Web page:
When Tony Smith names his World Cup squad on 7 October expect there to be a few surprises.
Smith says he still has some decisions to make before naming his squad
Smith was at Headingley to see his old club Leeds oust Wigan in a pulsating Grand Final eliminator, no doubt keeping his fingers crossed he would have no fresh injuries to worry about.
But the England coach, who will head to Australia without the likes of Sean O'Loughlin, Sam Burgess and Gareth Raynor, is still revelling in the moment.
"It's a very exciting time," said Smith. "The squad is really coming together. I've a really good core bunch of players and a really exciting crop of youngsters just behind them.
"Three days after the Grand Final I'll name my final 24 and even I won't know until after the Grand Final who they will be.
"There will be medical checks the day after the Grand Final and then I'll get to chat to the players and tell them individually if they're going.
"There are some firm favourites to make the squad but there are half a dozen spots still up for grabs.
"I'm still learning a lot about the young lads and thinking 'hmm maybe he could do a job'.
"In training, I get to see characters and I need to take the best characters to deal with a six-week tour."
Smith's philosophy of free-flowing, expansive rugby league, coupled with his desire to give youth a chance, paints an exciting picture for fans ahead of next month's tournament in Australia.
Names such as Michael Shenton, Joe Westerman, Jamie Jones-Buchanan and Louis McCarthy-Scarsbrook, already featured in my World Cup scouting series, will be buoyed by Smith's claims that there are several places still up for grabs.
However, John Kear - himself a former England coach - believes Smith is merely keeping everyone on their toes by stating his squad remains undecided.
Purdham is a certainty for the World Cup, according to John Kear
"Tony Smith is a very canny man and he'll be ensuring training is at the highest level and that he can keep his eyes open," said Kear.
"He's a very shrewd man and he always makes his comments with a point."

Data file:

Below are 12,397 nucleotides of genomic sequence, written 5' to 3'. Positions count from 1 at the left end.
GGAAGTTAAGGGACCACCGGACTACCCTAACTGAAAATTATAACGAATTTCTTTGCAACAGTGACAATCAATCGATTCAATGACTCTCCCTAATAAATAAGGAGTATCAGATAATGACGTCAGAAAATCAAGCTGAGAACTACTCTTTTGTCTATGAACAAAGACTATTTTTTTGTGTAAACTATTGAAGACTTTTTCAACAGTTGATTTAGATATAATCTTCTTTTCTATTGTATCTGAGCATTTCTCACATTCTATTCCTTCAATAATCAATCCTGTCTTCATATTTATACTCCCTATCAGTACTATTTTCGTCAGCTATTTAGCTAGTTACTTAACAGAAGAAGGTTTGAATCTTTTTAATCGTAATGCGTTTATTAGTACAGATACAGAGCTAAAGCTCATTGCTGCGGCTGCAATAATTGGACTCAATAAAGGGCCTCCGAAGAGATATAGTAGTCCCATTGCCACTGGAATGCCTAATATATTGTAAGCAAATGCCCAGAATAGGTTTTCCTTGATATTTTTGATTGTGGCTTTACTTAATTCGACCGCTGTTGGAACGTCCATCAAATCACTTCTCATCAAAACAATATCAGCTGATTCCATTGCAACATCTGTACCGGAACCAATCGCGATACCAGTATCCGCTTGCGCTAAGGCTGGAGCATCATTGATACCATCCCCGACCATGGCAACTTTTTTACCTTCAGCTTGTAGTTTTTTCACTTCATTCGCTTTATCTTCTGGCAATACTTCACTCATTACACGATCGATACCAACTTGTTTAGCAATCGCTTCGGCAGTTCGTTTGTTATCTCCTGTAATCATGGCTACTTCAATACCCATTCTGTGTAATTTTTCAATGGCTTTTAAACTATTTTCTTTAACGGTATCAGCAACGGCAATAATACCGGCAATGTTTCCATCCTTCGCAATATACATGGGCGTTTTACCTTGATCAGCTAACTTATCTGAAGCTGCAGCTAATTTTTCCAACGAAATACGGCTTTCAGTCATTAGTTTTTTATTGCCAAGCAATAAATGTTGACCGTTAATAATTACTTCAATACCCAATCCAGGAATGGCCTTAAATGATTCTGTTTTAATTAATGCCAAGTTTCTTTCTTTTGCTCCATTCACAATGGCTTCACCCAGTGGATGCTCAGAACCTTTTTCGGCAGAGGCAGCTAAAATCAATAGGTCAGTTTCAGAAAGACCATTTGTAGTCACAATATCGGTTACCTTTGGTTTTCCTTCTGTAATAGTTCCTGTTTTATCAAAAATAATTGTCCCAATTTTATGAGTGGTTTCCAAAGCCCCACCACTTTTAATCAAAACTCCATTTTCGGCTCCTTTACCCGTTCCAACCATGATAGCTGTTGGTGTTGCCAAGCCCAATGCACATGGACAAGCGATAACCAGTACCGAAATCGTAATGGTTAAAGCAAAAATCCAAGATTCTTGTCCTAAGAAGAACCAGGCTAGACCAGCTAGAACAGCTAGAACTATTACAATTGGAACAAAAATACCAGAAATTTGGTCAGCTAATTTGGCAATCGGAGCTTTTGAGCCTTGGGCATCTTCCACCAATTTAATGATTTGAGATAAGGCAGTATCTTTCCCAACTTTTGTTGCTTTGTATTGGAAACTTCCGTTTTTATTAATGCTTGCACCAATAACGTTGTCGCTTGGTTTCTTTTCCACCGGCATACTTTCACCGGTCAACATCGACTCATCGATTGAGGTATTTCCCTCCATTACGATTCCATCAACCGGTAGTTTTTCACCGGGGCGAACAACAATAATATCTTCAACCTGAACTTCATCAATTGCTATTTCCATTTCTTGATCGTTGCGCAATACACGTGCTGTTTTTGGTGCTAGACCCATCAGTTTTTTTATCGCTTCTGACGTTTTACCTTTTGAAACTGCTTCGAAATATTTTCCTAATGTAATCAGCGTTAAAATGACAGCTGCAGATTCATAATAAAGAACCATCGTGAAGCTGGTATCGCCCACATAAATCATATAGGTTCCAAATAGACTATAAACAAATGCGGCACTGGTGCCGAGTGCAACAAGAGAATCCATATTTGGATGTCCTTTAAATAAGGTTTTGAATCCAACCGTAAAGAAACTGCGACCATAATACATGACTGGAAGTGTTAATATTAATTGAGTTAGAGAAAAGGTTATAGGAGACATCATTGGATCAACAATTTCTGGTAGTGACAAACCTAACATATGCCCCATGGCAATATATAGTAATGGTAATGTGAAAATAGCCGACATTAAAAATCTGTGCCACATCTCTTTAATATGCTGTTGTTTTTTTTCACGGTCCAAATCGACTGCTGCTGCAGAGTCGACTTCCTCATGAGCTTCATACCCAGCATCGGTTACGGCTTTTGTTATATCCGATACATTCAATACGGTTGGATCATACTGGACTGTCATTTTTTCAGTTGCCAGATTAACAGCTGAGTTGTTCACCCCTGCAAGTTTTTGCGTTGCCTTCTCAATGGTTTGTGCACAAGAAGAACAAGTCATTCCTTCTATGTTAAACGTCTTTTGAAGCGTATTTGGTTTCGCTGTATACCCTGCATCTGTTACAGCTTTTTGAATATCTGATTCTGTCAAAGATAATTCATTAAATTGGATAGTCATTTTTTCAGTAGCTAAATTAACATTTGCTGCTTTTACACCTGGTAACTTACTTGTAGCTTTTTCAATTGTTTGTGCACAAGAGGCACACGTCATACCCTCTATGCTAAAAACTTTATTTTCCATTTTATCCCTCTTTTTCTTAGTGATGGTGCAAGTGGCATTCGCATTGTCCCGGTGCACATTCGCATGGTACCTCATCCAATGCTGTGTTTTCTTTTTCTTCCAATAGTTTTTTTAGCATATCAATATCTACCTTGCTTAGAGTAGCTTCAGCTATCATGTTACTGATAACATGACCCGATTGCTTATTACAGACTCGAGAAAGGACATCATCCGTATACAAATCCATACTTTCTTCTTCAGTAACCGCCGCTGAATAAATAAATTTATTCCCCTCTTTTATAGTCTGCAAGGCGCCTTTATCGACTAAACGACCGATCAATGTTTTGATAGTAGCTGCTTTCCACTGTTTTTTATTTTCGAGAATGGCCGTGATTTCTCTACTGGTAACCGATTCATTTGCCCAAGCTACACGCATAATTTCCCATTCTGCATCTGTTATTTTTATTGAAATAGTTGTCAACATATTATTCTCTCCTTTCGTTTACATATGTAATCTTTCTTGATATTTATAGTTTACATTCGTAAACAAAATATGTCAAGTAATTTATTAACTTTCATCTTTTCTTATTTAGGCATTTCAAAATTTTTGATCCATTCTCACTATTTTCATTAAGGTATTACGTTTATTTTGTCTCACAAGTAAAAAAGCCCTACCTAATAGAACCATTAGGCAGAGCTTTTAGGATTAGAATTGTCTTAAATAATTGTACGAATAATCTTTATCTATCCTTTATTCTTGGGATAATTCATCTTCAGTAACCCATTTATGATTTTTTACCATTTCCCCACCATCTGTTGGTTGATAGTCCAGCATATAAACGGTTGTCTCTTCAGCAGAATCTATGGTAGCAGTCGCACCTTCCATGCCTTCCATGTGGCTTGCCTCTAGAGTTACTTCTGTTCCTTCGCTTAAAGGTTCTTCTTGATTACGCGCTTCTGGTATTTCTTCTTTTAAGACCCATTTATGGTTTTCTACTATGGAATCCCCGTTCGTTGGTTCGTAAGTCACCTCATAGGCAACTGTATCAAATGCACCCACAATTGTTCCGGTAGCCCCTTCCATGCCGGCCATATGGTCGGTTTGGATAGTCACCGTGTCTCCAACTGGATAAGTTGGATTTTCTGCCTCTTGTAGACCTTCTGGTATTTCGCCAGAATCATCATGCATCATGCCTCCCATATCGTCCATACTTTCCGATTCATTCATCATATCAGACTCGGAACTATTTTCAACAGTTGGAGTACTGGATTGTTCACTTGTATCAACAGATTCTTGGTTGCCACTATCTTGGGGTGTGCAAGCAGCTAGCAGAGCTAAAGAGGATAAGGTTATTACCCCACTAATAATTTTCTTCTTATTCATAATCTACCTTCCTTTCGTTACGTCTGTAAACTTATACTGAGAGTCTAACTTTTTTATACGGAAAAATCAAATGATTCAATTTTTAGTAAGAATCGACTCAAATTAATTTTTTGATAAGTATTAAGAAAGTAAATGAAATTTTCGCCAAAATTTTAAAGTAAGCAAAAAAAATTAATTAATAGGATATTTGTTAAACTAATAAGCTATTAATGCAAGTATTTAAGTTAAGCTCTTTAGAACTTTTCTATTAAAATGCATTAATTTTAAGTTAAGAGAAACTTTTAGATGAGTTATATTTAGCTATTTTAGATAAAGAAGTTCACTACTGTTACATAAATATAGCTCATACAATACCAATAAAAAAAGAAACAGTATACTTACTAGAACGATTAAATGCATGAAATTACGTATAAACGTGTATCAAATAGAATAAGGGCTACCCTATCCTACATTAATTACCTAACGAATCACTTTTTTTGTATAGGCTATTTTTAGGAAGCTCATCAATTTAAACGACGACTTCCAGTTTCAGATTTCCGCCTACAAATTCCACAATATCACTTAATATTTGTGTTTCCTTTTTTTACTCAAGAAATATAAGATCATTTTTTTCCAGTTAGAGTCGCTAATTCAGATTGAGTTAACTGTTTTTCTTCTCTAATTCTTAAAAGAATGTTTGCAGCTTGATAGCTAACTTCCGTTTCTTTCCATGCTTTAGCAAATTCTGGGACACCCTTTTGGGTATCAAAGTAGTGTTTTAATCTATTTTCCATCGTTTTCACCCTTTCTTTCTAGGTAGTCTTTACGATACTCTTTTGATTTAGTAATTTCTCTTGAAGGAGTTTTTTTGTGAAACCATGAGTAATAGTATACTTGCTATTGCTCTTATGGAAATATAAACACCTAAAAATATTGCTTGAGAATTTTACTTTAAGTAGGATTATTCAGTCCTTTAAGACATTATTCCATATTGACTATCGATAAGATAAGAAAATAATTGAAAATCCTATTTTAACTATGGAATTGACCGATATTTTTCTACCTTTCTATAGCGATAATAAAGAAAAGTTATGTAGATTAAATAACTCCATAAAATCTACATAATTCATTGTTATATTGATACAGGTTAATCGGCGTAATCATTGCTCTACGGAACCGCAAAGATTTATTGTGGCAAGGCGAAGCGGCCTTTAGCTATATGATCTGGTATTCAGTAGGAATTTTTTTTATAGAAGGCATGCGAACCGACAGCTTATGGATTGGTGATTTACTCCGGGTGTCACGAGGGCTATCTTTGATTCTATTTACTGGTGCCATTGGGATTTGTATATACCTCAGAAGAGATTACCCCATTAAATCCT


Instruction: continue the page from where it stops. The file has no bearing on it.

So if Smith really has left the door open to a few outsiders, who does Kear see making the trip?
"Rob Purdham is a shoe-in. An outstanding rugby league player," said Kear. "He'd get in the Leeds team, the St Helens team, and the Wigan team as he's that good a player.
"He is not necessarily one that is appreciated on the sidelines. He's like a gardener. If you have a nice garden, you need someone to take the weeds out.
"Purdham is a guy who goes around the fancy plants and takes the little weeds out. That's why the garden down at Harlequins looks so rosy.
"I think Purdham will come from left field and will surprise everyone. If he gets an England shirt you won't get it off him.
"And Michael Shenton too - a very, very exciting young player. Martin Gleeson and Keith Senior will have to be on the ball to keep him at bay. I can see him going out there and playing."
I've seen a lot of Purdham this season and I'd agree with Kear. A quality professional, he would be a great addition to any England squad.
I'm willing to gamble with the kids as long as they deserve it
So would Jones-Buchanan. When I interviewed him earlier this season he told me he thought his own long injury lay-off had probably left him too far behind his rivals in the battle for forwards shirts.
But an outstanding performance at Headingley on Friday underlined he is back to his very best, and if it was up to me I would have JJB as a World Cup certainty.
Shenton should be there, too, and I understand another excellent season at Castleford has attracted interest from a couple of top Super League clubs.
Raynor's injury leaves Ade Gardner as the only automatic wing choice, so Lee Smith's match-winning play-off display for Leeds will have done his chances no harm at all.
Kear's former Wakefield wing Peter Fox will fancy his chances, too, of another taste of representative rugby league.
"There's plenty of choice," says Smith. "I'm willing to gamble with the kids as long as they deserve it.
"If he deserves his spot I don't care what age he is. We are prepared to give young guys a go if they deserve it, and the same goes for older guys. That's the way it should be.
"I feel we are probably good enough to come home with a bit of silverware."
Smith's optimism, his love for the job and his eye for youth is terrific. His task of trimming a high-quality England squad to 24 may prove one of his trickiest tasks to date.